Most performance enthusiasts—and especially the fans of Q-ship performance—are well aware that the much-loved Biturbo S4 does have a dark side. Yes, Audi was pumping out some cool cars back in the day, but questionable quality, poor reliability, and astronomical repair costs have become a trademark characteristic for Audis of this era. Talk to just about any S4 driver and you’ll get a similar story of mechanical maladies that either total thousands of dollars, or take the car off the road for weeks or months at a time while the owner gathers parts for the repair. As such, the best S4 purchasing advice is to have extra money set aside for repair work. You’ll need it.
The biggest concern—or rather concerns—with the twin-turbo S4 are in fact the twin turbos, which are prone to early failure for a number of reasons. A proper repair will kick you in the groin to the tune of $6000, but that includes upgraded turbos and all the necessary hardware to handle the higher horsepower of the improved setup. Yes, money can be saved by sticking with factory stock turbos, but either way, the engine must be yanked to handle the repair. Most Audi experts agree that, if such an effort is taking place, it’s best to replace all the so-so parts with goods that will actually last. S4 drivers can then focus on flimsy half-shafts, loose seats, and notchy six-speed manual gearboxes, especially in the first two cogs.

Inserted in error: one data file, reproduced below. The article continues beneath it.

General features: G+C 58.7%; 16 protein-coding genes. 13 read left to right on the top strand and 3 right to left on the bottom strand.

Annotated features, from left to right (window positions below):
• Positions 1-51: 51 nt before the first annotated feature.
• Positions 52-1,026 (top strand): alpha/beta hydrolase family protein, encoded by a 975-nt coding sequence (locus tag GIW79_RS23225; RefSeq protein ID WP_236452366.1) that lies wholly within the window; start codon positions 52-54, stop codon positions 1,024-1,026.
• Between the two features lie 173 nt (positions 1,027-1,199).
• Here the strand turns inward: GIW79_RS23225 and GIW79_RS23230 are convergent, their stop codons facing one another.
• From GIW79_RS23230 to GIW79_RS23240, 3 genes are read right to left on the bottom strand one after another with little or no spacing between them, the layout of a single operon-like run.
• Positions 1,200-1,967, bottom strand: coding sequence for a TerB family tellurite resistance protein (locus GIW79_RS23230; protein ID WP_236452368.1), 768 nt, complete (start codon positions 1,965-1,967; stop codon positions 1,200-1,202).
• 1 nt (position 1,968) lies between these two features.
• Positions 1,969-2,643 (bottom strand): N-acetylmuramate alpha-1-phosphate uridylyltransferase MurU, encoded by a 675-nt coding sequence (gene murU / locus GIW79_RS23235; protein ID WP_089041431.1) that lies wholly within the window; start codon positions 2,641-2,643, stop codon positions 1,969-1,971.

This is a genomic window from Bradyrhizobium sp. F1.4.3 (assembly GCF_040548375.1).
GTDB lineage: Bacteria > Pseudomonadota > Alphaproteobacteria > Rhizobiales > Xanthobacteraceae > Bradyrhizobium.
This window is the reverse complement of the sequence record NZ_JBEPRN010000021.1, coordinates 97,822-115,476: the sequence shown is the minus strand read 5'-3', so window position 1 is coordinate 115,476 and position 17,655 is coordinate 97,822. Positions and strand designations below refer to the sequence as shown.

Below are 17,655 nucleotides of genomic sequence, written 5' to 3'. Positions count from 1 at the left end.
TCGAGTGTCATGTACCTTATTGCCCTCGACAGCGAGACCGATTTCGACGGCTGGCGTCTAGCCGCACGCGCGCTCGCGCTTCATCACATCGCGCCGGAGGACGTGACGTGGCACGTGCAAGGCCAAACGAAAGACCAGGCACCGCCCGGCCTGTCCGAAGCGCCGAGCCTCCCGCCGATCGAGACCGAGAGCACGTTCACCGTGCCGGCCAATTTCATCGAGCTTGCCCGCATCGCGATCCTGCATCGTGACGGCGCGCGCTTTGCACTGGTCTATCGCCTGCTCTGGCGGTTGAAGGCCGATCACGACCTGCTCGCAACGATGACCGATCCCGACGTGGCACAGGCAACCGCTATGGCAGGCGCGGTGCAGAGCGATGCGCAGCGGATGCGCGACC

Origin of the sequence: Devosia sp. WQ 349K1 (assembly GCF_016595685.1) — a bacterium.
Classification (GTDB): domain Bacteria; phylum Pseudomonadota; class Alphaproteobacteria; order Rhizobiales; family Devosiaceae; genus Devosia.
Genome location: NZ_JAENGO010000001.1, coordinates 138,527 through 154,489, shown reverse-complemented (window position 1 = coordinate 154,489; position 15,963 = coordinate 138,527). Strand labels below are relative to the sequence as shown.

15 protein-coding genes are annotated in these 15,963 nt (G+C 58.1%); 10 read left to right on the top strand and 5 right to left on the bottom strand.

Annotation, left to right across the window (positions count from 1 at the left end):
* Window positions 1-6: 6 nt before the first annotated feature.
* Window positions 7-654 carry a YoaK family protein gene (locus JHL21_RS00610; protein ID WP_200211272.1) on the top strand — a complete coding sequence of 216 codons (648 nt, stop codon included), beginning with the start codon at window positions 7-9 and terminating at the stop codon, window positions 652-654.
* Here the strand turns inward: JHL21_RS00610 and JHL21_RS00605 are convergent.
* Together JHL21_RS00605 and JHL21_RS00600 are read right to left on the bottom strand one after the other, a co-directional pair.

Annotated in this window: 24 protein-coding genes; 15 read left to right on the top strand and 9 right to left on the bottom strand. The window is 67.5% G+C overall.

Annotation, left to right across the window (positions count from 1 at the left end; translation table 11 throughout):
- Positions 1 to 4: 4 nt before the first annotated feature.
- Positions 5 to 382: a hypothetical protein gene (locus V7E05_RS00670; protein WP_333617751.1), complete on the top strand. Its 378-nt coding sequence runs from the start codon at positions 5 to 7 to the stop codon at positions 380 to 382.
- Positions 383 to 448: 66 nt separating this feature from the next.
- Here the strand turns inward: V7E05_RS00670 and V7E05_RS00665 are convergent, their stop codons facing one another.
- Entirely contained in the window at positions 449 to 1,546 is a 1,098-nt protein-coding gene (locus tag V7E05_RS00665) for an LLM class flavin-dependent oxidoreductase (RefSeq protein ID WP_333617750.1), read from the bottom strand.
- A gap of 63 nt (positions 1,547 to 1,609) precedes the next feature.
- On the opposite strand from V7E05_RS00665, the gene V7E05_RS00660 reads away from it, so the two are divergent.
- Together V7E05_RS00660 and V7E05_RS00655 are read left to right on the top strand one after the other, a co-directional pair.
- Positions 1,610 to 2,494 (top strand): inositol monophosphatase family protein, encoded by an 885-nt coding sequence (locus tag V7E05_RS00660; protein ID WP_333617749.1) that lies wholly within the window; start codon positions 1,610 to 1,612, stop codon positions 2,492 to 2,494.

Those are just some of the S4-specific concerns. Other issues such as sensor failures, noisy wheel bearings, and occasional electrical gremlins are common pitfalls among many Audis from this generation—including the S4. At least parts are still relatively easy to come across, but like the turbos, be prepared to shell out big bucks for most items, and even bigger bucks for labor.
This maintenance-heavy regimen is certainly one of the reasons why the Biturbo S4s are a relatively affordable purchase, despite their rarity. Even seldom-seen S4 Avant station wagons like this eBay find are available without breaking the bank. Okay, so that Avant has a salvage title, but this non-salvage eBay S4 sedan with 71,000 miles (pictured above, along with the Avant) is quite a bargain as well. Quality B5 S4s should fall in the $10,000 to $15,000 price bracket, with project cars coming in well south of that. Of course, even the good cars could require a major maintenance investment, so once again, the word on S4 shopping is to have spare cash on standby when the repair fairy visits your garage.
Despite the finicky nature of these cars, S4 enthusiasts continue to invest hours of time and vaults of greenbacks to keep these super sedans on the road. They also pitch in to help form a dedicated enthusiast community ready to not just talk the talk, but to help other S4 owners keep their rides near the top of the sport sedan food chain. We examine that community in our final Keepers segment on the S4, coming very soon
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